Did you know that the horse was the seventh species to be cloned? The first cloned Equine was a mule named Idaho Gem, who was an identical genetic copy of his brother. The world’s first genetically engineered horse, a Haflinger filly named Promethea, was born later in the same year on the 28th of May 2003. Named after Prometheus, a Titan in Greek mythology, who stole fire from the gods of Mount Olympus and gave it to humankind.
Scientists at the Laboratory of Reproductive Technology in Cremona, Italy, used a standard cloning procedure to create Promethea. For the procedure, DNA from the nucleus of skin cells from the animal to be cloned were fused with an empty egg from another source. The resulting embryos were then implanted in the mother’s womb. Of seventeen embryos that were implanted into mares, Promethea was the only one to survive.
Besides being the only foal born, Promethea was rather remarkable in that DNA tests confirmed she was genetically identical to her surrogate mother. Her mother provided the DNA, something which was unplanned, according to Professor Cesare Galli, the director of the Laboratory of Reproductive Technology in Cremona.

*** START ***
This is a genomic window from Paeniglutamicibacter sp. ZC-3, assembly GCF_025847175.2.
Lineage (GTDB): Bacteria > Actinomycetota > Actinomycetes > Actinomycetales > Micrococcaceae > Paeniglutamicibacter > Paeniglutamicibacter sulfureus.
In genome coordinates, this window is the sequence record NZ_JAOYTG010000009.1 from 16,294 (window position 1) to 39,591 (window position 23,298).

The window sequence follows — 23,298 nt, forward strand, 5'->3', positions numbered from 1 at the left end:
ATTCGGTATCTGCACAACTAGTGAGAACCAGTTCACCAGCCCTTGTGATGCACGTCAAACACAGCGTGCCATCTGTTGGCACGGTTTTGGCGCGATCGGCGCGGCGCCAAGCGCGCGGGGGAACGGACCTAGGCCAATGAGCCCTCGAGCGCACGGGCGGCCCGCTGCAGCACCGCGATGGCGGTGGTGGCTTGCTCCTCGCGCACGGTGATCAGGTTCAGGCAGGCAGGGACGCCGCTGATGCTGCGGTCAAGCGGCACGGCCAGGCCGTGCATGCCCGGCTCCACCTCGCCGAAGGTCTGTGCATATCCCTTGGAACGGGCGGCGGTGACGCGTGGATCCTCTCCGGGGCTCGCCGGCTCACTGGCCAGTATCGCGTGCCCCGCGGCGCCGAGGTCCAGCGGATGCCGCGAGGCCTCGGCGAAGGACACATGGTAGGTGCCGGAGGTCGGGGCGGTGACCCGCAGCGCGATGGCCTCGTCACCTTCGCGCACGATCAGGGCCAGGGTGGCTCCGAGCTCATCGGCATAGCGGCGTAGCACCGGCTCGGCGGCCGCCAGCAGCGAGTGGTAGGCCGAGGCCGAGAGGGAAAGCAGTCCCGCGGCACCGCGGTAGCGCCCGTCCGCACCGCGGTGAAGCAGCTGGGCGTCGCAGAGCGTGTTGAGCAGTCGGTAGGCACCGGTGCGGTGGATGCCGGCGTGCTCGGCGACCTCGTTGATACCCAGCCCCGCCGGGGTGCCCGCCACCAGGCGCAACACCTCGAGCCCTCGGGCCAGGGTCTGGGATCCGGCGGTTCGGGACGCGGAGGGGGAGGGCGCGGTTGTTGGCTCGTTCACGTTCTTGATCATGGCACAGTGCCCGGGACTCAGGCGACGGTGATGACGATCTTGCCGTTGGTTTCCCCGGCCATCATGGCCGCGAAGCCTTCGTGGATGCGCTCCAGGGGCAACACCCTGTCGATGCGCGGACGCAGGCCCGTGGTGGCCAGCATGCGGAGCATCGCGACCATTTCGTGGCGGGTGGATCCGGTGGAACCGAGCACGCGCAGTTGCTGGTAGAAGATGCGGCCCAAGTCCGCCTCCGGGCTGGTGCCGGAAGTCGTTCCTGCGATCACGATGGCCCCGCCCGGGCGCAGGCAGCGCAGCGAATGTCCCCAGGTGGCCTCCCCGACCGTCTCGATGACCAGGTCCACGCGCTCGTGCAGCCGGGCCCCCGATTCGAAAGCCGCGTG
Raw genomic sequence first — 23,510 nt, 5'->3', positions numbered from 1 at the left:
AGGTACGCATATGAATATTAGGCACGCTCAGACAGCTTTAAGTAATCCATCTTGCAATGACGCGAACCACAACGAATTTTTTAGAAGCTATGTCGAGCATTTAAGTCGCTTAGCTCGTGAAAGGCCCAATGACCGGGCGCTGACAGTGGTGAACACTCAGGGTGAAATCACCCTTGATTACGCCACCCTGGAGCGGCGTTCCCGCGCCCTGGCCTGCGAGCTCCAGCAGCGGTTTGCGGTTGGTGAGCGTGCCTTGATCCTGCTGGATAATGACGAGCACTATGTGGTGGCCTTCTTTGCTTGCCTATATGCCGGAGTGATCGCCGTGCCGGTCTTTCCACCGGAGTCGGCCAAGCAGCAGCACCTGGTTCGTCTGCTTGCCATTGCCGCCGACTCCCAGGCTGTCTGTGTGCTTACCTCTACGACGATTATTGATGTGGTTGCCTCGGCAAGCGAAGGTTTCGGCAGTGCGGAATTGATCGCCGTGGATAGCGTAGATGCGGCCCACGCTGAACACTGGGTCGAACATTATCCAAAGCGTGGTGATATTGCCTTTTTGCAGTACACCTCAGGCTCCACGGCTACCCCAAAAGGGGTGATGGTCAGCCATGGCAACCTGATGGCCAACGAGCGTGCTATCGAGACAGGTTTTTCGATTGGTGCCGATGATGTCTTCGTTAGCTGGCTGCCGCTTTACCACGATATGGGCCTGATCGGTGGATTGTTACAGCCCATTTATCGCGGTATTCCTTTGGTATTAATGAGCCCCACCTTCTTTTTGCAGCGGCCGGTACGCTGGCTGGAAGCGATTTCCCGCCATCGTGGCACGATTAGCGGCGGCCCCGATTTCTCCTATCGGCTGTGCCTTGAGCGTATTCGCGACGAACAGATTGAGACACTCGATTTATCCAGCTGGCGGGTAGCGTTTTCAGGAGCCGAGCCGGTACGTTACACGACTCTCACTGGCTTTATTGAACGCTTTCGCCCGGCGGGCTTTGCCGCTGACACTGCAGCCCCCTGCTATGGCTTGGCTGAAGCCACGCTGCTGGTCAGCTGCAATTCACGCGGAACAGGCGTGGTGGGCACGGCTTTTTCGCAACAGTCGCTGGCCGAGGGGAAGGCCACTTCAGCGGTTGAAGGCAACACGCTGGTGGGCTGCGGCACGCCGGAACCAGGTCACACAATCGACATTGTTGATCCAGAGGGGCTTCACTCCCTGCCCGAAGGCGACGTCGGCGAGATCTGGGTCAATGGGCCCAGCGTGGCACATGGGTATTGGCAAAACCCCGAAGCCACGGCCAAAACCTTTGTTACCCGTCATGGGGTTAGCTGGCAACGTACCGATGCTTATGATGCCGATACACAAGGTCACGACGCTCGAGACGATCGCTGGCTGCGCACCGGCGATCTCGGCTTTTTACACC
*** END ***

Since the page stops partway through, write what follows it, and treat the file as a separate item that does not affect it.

Five years later, in 2008 Promethea gave birth to a healthy colt named Pegasus, showing that cloned adults can live normal healthy lives and reproduce naturally. Prof. Galli had cloned several other animals since Promethea, including other horses, pigs, and cattle. The Catholic church excommunicated him as a result.
Fourteen years after Promethea’s birth, cloning horses has become a common phenomena. In December 2016, cloned horses caught the media’s attention yet again, when Adolfo Cambiaso, one of the world’s best polo players, rode six different horses to help his team win a game in Buenos Aires. All six of his horses were clones of the same mare!
While cloning horses is pretty mainstream in the sports arena, where top performances horses are often cloned, the benefits of cloning will be realized in preserving endangered breeds.